In Brief – March 2017

Floating school in Manipur At Champu Khangpok, a village in Manipur, children and illiterate adults find it interesting to go to school, as it floats on the Loktak fresh water lake. This elementary school is an initiative of the All Loktak Lake Fisherman’s Union, supported by an NGO — People Resources Development Association. It provides education to children of the phumdis, a fishermen community, who were evacuated from their floating huts by the Loktak Development Authority, as part of clearing the lake under the Loktak Lake Protection Act 2006. The lake is a rich source of livelihood for fishermen, and for hydropower generation, irrigation and drinking water supply, and a staging site for migratory birds.
Floating school in Manipur
At Champu Khangpok, a village in Manipur, children and illiterate adults find it interesting to go to school, as it floats on the Loktak fresh water lake. This elementary school is an initiative of the All Loktak Lake Fisherman’s Union, supported by an NGO — People Resources Development Association. It provides education to children of the phumdis, a fishermen community, who were evacuated from their floating huts by the Loktak Development Authority, as part of clearing the lake under the Loktak Lake Protection Act 2006. The lake is a rich source of livelihood for fishermen, and for hydropower generation, irrigation and drinking water supply, and a staging site for migratory birds.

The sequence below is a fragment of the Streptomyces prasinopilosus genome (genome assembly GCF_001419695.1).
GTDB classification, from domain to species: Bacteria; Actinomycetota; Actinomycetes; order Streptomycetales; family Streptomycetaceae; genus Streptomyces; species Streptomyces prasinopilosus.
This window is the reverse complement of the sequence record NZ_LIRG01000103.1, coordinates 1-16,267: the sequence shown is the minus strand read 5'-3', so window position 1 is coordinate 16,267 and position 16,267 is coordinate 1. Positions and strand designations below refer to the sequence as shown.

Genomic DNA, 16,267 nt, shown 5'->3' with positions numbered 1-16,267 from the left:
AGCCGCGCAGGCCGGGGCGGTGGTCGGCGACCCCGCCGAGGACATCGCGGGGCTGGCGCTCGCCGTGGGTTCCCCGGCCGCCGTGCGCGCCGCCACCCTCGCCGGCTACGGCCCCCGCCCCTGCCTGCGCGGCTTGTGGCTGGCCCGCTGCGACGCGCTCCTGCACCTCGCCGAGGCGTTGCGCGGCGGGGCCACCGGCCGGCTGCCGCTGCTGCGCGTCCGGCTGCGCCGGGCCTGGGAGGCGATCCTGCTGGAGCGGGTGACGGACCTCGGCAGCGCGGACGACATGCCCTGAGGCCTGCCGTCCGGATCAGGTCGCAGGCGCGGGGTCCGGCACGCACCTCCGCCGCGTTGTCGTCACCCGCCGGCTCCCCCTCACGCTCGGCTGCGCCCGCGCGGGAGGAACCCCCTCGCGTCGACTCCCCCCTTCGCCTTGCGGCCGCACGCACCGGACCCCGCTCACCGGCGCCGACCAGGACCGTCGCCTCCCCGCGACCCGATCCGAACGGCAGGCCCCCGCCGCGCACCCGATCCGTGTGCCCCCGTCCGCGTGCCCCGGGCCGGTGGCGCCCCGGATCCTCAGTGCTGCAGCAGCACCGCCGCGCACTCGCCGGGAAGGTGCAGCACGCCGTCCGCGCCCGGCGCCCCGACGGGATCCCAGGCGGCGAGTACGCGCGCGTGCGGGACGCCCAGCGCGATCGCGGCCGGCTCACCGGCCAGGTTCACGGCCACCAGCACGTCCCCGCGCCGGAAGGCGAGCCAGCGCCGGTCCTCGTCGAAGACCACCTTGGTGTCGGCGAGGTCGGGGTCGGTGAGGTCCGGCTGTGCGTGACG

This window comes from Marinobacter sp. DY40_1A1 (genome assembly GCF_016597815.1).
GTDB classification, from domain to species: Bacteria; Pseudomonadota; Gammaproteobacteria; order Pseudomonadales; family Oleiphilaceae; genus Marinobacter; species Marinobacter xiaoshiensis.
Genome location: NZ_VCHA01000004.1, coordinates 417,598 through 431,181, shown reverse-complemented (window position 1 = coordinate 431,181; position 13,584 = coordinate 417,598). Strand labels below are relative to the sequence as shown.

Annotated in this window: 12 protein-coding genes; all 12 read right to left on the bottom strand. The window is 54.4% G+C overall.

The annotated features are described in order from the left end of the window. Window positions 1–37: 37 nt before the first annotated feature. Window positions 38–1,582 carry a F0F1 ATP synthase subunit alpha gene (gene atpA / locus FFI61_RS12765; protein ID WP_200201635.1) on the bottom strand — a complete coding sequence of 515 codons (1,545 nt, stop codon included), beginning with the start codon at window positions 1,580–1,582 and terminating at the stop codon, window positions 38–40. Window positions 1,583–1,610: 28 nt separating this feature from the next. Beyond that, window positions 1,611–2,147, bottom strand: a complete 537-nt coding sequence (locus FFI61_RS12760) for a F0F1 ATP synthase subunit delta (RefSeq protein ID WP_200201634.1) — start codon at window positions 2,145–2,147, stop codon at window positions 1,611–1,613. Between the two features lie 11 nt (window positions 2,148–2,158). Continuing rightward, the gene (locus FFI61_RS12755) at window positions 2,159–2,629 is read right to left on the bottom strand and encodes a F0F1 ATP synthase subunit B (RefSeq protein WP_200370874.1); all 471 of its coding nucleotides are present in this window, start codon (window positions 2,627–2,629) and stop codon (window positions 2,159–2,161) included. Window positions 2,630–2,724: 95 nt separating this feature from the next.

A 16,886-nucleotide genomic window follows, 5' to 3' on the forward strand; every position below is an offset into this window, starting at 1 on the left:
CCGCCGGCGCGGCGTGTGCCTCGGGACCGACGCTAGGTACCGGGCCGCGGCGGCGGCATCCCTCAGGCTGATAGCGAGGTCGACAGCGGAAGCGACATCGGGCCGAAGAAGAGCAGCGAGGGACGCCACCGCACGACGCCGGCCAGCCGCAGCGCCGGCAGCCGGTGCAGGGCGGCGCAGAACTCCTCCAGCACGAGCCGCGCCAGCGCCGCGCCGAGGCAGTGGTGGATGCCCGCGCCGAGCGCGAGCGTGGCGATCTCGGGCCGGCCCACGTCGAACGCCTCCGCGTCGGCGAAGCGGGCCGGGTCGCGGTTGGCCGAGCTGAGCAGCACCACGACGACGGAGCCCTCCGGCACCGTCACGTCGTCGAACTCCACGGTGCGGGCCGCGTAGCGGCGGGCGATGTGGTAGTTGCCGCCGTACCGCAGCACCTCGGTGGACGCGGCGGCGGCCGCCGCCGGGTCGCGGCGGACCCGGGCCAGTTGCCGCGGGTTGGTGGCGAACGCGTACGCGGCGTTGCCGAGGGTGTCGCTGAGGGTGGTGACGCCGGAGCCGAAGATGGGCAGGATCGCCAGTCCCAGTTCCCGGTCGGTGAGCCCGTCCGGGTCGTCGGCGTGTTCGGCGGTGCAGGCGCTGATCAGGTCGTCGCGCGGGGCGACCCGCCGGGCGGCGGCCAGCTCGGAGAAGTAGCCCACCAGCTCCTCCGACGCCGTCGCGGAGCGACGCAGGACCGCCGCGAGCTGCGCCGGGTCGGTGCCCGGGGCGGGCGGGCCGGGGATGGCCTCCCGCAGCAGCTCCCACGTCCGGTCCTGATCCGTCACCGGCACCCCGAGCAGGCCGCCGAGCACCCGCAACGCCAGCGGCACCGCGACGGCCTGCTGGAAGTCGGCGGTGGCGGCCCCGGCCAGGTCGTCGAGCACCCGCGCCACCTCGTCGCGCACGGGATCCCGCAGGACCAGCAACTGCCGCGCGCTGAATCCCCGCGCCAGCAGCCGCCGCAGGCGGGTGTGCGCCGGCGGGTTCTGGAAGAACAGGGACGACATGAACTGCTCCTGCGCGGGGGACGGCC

Beating the Buddha for good harvest In a unique ceremony leading up to the traditional Lantern Festival in February, Chinese villagers beat a rock-statue of the Buddha wishing for a good New Year and abundant harvest. The idol is wrapped in a red cloth and tied to a wooden palanquin. Four men attempt to carry it across a river, while another team tries to block them with freshly-hewn bamboo sticks. After a mock struggle, the defenders relent and the Buddha is welcomed into the village with fanfare. This tradition follows a legend where a village suffered heavy floods which ruined the harvest. One of the villagers dreamt of a Buddha idol buried in the fields that could stop the flooding. When they found it, the Buddha wanted to run away and people believed that beating the statue made Buddha stay on.